There are some who claim the hot dog originated in Frankfurt in 1487, while others believe the tasty sausage came out of Vienna (Wien), Austria. And don’t even get us started on which German immigrant first had the crazy idea to serve the “little dog” sausage on a bun. Either way, this American classic is anything but.
As for the hamburger, its history is similar to its meaty, bunned counterpart, with even muddier waters. But at least in one version, Germany has claims to the creation of the hamburger—also reflected in its name. There are some who believe Otto Kause of Hamburg, Germany is the man behind the bun. As the legend goes, in 1891 Otto cooked a beef patty in butter and served it with an egg on top. And the rest, as they say, is history. And a pretty tasty one at that! Station idea: Set up a pretend restaurant that sells hot dogs, hamburgers and other favorites too. Be sure to dress the part, create some mouth-watering menus full of fun condiment ideas, and use play money to pay for your delish dishes. Order up!
Station idea: Set up a pretend restaurant that sells hot dogs, hamburgers and other favorites too. Be sure to dress the part, create some mouth-watering menus full of fun condiment ideas, and use play money to pay for your delish dishes. Order up!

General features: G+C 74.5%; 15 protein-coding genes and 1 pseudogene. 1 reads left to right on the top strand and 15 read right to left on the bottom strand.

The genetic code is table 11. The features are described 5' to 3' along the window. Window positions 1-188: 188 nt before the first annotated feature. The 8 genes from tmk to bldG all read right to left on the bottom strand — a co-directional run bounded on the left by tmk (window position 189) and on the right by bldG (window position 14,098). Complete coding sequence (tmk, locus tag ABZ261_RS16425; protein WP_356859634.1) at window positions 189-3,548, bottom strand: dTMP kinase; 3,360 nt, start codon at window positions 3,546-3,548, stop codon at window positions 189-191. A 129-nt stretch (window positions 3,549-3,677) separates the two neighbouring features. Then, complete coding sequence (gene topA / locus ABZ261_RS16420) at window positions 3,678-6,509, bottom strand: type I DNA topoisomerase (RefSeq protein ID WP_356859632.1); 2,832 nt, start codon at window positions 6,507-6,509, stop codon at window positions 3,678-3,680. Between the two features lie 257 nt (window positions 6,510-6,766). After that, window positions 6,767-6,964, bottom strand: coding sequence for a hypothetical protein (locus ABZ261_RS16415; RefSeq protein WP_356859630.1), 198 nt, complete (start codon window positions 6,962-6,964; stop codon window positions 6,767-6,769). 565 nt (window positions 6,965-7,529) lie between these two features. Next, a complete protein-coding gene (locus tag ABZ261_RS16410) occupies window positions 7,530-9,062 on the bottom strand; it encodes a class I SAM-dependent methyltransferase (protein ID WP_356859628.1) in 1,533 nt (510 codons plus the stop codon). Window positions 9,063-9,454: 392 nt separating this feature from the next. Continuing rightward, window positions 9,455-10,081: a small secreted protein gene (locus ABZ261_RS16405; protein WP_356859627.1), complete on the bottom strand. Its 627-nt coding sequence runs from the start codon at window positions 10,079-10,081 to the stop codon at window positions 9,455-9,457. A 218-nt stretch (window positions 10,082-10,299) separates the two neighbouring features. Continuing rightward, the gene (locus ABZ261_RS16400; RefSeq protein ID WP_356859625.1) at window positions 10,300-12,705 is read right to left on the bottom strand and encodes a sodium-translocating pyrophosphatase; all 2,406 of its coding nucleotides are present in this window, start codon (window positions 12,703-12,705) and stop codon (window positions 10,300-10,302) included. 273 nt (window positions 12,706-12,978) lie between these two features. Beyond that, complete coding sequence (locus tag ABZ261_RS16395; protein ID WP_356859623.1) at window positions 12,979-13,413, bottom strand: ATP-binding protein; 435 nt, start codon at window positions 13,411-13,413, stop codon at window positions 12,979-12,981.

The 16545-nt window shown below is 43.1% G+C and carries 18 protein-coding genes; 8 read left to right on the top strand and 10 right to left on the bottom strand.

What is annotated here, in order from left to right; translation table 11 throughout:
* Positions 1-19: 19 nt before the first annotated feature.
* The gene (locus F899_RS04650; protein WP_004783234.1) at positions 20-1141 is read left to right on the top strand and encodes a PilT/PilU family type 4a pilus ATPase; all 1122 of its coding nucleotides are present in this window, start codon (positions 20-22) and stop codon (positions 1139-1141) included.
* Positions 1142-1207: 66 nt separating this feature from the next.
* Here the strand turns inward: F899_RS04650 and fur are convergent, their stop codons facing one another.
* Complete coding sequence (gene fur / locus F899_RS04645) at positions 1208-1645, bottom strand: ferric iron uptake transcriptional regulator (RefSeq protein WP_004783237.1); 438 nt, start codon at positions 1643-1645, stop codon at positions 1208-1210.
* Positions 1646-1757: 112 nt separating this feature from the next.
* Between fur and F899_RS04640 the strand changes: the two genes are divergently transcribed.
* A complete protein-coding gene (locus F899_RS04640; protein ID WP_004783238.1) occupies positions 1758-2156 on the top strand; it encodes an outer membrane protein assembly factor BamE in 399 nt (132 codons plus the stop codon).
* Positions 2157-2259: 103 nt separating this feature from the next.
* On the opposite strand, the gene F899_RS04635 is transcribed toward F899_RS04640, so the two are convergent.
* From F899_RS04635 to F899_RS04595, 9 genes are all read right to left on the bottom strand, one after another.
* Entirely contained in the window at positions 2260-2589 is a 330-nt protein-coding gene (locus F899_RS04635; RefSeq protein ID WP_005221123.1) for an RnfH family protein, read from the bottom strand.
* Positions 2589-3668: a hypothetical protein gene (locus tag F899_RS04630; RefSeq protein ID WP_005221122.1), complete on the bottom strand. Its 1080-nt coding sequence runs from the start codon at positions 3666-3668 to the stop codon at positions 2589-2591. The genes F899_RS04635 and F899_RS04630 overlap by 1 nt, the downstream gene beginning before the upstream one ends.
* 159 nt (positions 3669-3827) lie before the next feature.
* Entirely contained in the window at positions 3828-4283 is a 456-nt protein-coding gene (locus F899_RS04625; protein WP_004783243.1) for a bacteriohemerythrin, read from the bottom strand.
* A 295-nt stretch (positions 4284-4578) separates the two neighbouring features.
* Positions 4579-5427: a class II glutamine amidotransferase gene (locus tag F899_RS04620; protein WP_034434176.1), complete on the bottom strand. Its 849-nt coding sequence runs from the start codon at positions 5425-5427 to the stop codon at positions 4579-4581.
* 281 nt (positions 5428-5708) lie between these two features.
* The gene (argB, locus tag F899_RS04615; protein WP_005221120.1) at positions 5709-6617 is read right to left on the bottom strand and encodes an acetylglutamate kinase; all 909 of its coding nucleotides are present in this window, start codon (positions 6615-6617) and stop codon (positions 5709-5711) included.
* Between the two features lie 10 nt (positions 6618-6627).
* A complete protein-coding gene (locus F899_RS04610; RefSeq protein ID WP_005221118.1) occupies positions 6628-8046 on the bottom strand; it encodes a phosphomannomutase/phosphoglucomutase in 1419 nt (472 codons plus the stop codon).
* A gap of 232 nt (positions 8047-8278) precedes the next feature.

Play with Toys!
If there’s one universal truth about kids, it’s that toys are always tops with them. They can thank the toy makers of our world at home Germany who started the trend back in the Middle Ages for their wooden toy favorites. In fact, at one point in history, the world’s largest toy factory was in Nuremberg, Germany. (And here your kids thought it was at the North Pole.)
The tradition of wood toy making in our world at home Germany started in the Ore Mountains, when residents turned to wood toy making after the silver mining industry dried up. This area in Eastern Germany became the hot spot for traveling salesmen, who would come through to buy wooden knights, saints and hobbyhorses they would then sell at open markets around Europe. The tradition still continues today, although it has spread throughout the country. We bet you might even find a few German wood toys among your kids’ favorites. Look for Haba, HaPe and Grimm labels to find some German treasures right at home.
Station idea: Set up an imaginative play station with whatever wooden toys your family already has—trains, rattles, figurines, puzzles and more. Bolster it with other German brand toys that are hiding in your closet or toy chest. Did you know Bruder trucks come from Germany? Playmobil does too! Once your German-inspired play space is assembled, all that’s left to do is play!
Remember to include your Whole Wide World Playsets at this station too! Little globetrotters can explore world cultures with World Village Playset Ireland or World Village Playset China. Both come with engaging travel journals that drop kids into authentic travel experiences without having to leave the house. Kids can always count on Joe and Emma, their travel companions, to show them around town, depicted on a beautifully printed play mat. What they explore and what they learn is limited only by their imaginations! Which way is your favorite way to play?